For example, let's say there was a 10 meter bar with two forces - one force 10 N downward at the right end of the bar, and the other force 9 N upward 1 meter from the left end of the bar. The resultant force would be -10 + 9 = -1 N (a downward force). The total torque (taken from the left end) of the 2 original forces would be
(9)(1) + (-10)(10) = -91 Nm. So the resultant force of 1 N downward would have to be applied 91 meters to the right of the left edge to produce the same torque as the 2 original forces.

I hope I did that right.

Edit: As I have thought about this after I posted, it just doesn't seem right. Could someone please set me straight. Thank you
 
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  • #8
TomHart said:
question a) is asking to find an equivalent force for the three external forces - the -10 N, 20 N, and -30 N forces.
Yes, or more simply, just the sum of the forces.
TomHart said:
question b) is asking to find the location where that equivalent force should be applied to produce the same torque as those three external forces produced. So I guess what you do is sum the torques of the three forces about some point. Then those three forces are replaced with the single resultant force at whatever location produces the same total torque. Depending on the values, that force could be outside of the length of the bar
Yes.
 
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  • #9
I checked it and the only distance x between consecutive pieces that could sustain equilibrium is, infact, 1 meter.
Weirdly the book says the sum of forces is 30N and acted in distance 0.57 meters (wasn't able to read from where).
The sum of forces is zero. Weird...
 
  • #10
pixietree said:
I checked it and the only distance x between consecutive pieces that could sustain equilibrium is, infact, 1 meter.
Weirdly the book says the sum of forces is 30N and acted in distance 0.57 meters (wasn't able to read from where).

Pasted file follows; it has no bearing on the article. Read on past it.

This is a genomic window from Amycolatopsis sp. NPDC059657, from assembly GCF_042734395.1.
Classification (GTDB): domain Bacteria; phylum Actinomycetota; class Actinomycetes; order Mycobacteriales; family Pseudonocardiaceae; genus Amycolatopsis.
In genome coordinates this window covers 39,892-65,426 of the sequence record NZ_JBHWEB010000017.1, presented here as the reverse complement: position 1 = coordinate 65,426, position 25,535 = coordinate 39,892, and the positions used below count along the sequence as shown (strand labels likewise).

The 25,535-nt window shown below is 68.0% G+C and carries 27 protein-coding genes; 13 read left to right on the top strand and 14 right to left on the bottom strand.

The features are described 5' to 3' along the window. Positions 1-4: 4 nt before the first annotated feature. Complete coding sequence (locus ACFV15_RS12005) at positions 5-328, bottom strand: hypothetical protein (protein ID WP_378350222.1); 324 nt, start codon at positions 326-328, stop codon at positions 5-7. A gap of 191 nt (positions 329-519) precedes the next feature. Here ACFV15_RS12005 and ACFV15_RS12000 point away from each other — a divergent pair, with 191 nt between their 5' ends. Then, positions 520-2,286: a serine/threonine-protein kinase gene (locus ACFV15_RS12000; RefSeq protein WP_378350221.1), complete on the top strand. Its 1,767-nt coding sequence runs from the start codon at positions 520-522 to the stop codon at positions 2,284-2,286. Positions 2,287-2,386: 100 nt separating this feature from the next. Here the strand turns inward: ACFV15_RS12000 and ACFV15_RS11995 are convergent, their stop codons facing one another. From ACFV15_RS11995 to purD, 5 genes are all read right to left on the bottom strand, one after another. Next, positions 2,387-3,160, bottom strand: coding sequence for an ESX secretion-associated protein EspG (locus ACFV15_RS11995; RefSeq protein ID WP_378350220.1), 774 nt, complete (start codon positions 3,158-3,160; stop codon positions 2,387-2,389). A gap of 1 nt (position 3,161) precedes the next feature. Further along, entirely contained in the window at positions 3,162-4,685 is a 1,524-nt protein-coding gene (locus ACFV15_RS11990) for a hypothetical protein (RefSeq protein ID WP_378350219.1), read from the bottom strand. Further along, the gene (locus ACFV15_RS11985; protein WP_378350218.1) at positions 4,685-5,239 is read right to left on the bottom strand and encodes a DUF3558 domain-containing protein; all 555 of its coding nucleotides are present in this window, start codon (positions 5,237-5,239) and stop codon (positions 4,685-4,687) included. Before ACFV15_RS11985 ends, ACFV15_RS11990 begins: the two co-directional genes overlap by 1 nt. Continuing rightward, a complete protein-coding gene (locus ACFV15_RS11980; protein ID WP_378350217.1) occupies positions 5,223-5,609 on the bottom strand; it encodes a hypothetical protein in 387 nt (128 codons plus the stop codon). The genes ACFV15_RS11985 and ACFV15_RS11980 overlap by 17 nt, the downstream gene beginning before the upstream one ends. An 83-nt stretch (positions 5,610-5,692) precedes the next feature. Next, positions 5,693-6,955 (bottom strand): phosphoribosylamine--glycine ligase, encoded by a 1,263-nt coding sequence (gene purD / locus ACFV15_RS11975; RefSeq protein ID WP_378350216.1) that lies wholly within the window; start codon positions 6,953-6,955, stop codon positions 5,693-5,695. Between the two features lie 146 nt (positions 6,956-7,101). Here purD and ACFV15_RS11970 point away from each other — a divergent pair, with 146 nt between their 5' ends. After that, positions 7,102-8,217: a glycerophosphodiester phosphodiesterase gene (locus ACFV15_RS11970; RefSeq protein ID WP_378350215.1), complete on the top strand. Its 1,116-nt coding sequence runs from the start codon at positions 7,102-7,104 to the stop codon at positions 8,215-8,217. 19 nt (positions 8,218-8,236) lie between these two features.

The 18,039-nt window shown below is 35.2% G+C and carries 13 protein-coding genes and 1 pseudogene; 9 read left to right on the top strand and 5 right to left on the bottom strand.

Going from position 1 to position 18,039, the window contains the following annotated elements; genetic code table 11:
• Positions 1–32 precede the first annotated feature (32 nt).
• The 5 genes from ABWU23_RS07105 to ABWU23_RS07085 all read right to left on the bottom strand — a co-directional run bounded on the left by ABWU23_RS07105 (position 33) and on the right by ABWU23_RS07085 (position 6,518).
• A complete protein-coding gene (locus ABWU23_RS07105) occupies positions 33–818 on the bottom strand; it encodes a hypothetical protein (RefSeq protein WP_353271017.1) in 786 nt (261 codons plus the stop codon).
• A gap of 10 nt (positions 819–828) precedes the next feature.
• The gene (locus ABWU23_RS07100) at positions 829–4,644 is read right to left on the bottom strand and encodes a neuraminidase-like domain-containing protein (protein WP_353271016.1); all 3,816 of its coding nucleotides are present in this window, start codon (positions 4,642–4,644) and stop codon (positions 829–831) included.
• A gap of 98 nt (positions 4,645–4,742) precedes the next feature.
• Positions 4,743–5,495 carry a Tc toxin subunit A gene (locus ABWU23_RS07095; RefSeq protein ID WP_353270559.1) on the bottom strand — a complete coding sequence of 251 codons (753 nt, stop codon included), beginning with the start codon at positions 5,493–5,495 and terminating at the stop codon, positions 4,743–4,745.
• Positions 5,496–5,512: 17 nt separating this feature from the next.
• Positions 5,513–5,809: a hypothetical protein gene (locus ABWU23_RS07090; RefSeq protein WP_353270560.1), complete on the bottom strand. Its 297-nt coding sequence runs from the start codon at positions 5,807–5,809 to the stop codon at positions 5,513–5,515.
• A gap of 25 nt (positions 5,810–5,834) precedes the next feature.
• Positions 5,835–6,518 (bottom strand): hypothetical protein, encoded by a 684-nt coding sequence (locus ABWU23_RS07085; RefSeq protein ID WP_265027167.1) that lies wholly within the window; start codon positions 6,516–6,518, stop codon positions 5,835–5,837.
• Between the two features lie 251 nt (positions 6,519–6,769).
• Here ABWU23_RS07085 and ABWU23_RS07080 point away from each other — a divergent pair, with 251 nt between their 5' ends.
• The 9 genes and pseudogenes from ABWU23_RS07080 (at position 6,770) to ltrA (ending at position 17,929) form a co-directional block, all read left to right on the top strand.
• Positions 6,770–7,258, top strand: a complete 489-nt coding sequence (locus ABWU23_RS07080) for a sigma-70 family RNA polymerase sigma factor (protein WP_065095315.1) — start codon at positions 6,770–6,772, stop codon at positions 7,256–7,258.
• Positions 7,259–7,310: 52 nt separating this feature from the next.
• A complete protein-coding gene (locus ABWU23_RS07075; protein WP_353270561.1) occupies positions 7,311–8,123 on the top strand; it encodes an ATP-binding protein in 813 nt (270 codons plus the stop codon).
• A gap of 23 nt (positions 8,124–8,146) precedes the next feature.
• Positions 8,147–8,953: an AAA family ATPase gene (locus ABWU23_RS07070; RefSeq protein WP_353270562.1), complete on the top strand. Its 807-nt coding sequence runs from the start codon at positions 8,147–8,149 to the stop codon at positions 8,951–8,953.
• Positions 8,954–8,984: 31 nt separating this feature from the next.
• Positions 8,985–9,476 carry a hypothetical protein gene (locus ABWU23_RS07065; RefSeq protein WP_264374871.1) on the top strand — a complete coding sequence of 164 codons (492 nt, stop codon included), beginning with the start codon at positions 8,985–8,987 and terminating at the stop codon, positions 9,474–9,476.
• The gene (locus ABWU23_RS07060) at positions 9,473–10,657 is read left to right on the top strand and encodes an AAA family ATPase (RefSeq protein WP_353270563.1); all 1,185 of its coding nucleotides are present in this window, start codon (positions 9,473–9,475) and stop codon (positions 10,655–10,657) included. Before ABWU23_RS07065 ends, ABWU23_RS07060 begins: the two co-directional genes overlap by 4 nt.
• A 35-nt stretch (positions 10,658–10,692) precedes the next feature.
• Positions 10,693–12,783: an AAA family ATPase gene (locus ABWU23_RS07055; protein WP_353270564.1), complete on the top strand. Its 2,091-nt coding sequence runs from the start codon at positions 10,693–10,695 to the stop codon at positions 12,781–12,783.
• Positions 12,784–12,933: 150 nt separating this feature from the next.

The sum of forces is zero. Weird...
It is possible you are meant to count the forces from the two end supports as applied forces, but that still makes it 20N, just up instead of down, and it would act in the middle.
Looks like a broken question.
 

Related to Calculating center of gravity of a pole

1. How do you calculate the center of gravity of a pole?

The center of gravity of a pole can be calculated by finding the midpoint of the pole and measuring the distance from each end of the pole to this midpoint. The center of gravity is located at the point where these two distances are equal.

2. What factors affect the center of gravity of a pole?

The length and weight distribution of the pole are the main factors that affect its center of gravity. A longer pole will have a center of gravity closer to its midpoint, while a heavier end of the pole will shift the center of gravity towards that end.

3. Why is it important to calculate the center of gravity of a pole?

Knowing the center of gravity of a pole is important for stability and balance. It helps determine the optimal placement of the pole for various tasks, such as carrying or lifting, to prevent it from tipping over.

4. Can the center of gravity of a pole be outside the physical pole?

Yes, the center of gravity can be located outside the physical pole if the weight distribution is uneven or if there are additional objects attached to the pole. In these cases, the center of gravity can be calculated by taking into account the weight and distance of all components.

5. How can the center of gravity of a pole be used in engineering and construction?

In engineering and construction, calculating the center of gravity of a pole is crucial for designing structures that are safe and stable. It helps determine the amount and location of support needed for the pole, as well as the placement of any additional weight to maintain balance.